New legislation – the Wales Act 2017 – which has just received the Royal Assent formally devolves responsibility for water and sewerage policy in Wales to the devolved Welsh government.
The Act replaces UK ministers’ power to intervene on water issues with a new statutory agreement between the two governments, a so-called ‘Water Protocol’. UK ministers have called the move a “clear break with the past and another landmark in the history of Welsh devolution”. The detail of the protocol is currently the subject of discussions between the two administrations.
UK minister, Guto Bebb, told MPs: “we are absolutely clear that the protocol will have teeth. Both governments will be subject to a duty to act in accordance with the new agreement, and once it is in place, both will need to agree any changes to it.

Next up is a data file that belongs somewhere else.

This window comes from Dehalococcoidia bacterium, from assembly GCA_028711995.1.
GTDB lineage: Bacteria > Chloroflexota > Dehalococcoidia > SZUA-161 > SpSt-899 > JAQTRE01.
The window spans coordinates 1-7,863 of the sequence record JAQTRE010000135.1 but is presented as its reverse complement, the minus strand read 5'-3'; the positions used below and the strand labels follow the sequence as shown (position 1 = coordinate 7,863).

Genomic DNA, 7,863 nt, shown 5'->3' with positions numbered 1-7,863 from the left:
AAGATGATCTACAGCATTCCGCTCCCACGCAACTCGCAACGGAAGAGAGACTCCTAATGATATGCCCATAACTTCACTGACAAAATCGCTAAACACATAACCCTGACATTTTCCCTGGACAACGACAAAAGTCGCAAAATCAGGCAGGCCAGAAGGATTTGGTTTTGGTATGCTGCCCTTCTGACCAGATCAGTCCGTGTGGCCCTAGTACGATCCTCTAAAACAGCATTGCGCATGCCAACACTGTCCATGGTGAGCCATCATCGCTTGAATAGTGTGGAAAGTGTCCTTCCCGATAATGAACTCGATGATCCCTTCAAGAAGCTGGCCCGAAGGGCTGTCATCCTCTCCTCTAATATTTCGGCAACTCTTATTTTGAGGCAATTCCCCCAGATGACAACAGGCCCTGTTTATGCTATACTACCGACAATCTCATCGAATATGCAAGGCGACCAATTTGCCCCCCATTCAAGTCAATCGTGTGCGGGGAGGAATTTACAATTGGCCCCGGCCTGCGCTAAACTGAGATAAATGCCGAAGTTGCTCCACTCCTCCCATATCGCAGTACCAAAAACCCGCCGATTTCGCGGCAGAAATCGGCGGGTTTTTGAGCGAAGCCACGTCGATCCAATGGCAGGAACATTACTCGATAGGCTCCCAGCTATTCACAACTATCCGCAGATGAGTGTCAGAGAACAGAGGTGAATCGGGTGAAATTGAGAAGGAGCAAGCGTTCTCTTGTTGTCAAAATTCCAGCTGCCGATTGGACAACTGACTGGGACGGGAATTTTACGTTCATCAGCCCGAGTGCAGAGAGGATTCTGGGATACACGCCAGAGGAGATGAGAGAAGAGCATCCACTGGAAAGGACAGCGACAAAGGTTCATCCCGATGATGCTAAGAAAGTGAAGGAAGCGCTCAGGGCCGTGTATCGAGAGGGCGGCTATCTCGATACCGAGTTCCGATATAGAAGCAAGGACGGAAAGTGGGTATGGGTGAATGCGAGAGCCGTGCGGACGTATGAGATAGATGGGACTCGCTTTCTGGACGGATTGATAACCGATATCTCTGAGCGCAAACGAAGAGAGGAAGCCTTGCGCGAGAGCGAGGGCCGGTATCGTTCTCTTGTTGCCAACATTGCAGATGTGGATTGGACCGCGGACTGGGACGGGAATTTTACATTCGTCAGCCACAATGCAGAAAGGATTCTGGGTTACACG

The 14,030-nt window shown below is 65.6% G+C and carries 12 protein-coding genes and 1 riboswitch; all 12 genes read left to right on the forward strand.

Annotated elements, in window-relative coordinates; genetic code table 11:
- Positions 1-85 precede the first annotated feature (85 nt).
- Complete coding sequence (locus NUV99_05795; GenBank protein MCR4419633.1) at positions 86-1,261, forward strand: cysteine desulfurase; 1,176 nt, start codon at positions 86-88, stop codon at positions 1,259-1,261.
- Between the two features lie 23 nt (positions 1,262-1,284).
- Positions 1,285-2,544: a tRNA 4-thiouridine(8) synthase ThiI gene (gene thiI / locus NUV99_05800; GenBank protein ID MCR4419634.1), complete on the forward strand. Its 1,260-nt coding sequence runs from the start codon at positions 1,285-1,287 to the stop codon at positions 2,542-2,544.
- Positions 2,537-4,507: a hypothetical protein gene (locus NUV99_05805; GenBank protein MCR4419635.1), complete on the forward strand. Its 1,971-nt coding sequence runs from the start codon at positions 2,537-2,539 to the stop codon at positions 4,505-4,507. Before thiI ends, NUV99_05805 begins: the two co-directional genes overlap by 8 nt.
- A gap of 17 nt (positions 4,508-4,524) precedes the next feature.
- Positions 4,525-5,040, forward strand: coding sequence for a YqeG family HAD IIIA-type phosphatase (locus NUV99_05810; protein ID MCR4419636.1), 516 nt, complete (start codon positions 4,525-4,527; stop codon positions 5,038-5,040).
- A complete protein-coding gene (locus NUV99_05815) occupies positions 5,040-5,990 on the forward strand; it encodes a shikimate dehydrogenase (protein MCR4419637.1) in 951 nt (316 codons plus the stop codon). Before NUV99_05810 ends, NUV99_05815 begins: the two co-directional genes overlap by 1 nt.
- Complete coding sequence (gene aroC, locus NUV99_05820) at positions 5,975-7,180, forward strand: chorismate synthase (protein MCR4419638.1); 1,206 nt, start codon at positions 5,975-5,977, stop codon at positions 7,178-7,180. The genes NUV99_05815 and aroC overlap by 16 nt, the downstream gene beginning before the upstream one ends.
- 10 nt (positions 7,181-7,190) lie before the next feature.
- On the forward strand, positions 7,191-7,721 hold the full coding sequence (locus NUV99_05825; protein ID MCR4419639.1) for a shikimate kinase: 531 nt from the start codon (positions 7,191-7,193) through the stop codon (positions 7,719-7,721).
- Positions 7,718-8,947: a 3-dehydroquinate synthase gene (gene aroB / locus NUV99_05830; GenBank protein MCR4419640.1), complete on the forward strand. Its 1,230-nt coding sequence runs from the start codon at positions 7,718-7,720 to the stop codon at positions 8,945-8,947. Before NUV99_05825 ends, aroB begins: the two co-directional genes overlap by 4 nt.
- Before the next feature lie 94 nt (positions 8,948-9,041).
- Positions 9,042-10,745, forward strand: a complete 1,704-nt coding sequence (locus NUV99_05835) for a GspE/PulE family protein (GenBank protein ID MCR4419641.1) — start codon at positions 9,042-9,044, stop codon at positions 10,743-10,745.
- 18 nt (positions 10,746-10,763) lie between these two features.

The agreement will also need to include a process that both governments sign up to for resolving any disagreements. The new arrangements will need to be negotiated, and that may take some time, but the bill, as amended in the House of Lords, ensures that the secretary of state’s water intervention powers can be repealed once an agreement is formally entered into.”
The Act imposes a duty on UK and Welsh ministers to have regard to consumers on either side of the border when exercising functions relating to water resources, water supply or water quality.
The minister has insisted that the issue of direct accountability between the regulator Ofwat and Welsh government ministers will be the subject of negotiations over the protocol.